• “Operation Shylock: A Confession” by Philip Roth: An impostor, calling himself “Philip Roth,” causes a furor in Israel by advocating “Diasporism,” the polar opposite of Zionism, encouraging Israelis to return to Eastern Europe (1993).
  • “The Jewish War” by Tova Reich: A radically religious, polygamous man, Jerry Goldberg transforms from a mere social worker in the Bronx to a terrorist leader of a group of American Jews in Israel who secede a portion of the West Bank to form their own nation in this satire (1995).
  • “From a Sealed Room” by Rachel Kadish: The lives of a young woman from New York, a Holocaust survivor and an Israeli housewife intersect (1998).
  • “Damascus Gate” by Robert Stone: A journalist in Jerusalem, reared both Jewish and Christian, feels devoid of a true sense of identity, despite the fact that he is surrounded by some of the most devoutly religious peoples in the world. “The characters in ‘Damascus Gate’ may be ‘God-struck,'” wrote Michiko Kakutani in The New York Times, “they may dream insistently of a better world, but like so many Stone characters, they end up captives of history and their own very human illusions” (1998).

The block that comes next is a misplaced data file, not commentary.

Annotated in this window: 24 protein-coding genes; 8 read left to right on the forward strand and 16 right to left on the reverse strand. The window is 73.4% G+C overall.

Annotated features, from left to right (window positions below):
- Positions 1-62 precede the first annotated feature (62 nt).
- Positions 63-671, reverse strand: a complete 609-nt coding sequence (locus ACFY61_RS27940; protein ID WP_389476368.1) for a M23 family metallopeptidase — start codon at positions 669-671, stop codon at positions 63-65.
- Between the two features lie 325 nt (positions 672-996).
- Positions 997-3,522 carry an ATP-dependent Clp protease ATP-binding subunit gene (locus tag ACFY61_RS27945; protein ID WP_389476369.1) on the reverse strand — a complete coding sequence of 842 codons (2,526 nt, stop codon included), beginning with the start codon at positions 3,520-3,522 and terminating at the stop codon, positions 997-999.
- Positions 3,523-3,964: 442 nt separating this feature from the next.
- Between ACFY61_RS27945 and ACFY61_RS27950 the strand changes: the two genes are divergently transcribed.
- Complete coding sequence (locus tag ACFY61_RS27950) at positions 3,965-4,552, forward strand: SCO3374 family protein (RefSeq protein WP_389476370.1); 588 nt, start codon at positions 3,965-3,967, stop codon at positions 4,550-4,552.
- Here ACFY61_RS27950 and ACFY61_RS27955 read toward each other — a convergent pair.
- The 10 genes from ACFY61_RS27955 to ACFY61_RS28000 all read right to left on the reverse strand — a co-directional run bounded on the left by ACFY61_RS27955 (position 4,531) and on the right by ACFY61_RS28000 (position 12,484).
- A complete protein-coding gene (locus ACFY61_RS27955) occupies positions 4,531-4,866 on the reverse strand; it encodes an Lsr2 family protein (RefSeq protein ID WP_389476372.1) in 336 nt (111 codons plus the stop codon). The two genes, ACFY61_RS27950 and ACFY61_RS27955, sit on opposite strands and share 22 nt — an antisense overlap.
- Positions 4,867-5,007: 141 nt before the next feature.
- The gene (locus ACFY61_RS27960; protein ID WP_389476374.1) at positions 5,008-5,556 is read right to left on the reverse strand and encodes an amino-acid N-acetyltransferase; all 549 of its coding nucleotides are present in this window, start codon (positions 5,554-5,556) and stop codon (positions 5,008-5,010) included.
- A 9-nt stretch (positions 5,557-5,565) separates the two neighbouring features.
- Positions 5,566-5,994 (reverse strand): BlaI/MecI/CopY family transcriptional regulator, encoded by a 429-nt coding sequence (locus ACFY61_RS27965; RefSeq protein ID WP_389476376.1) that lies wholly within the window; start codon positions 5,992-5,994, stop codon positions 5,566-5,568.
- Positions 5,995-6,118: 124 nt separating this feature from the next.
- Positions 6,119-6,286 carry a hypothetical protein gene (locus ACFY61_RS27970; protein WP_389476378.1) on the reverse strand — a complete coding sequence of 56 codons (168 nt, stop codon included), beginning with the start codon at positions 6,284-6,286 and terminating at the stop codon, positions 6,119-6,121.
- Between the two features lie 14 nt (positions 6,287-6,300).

• “For the Relief of Unbearable Urges” by Nathan Englander: “A debut collection of nine stories that explore the condition of being Jewish with an often hallucinatory, epigrammatic eloquence that is, as advertised, reminiscent of the fiction of Isaac Singer, Saul Bellow, and especially Bernard Malamud,” noted Kirkus (1999).
  • “The Family Orchard” by Eve Nomi: Spanning six generations, this epic follows the lives of one family grounded in Jerusalem (2000).
  • “House of Guilt” by Robert Rosenberg: Police detective Avram Cohen goes on a hunt to find a tycoon’s wayward son, with his search leading him right into the heart of the West Bank (2000).
  • “Strange Fire” by Melvin Bukiet: A dark comedy about a speechwriter for the Israeli prime minister (2001).
  • “Crimes of the City” by Robert Rosenberg: Police detective Avram Cohen must track down the killer of two nuns in Jerusalem while contending with a host of religious and political tensions (2001).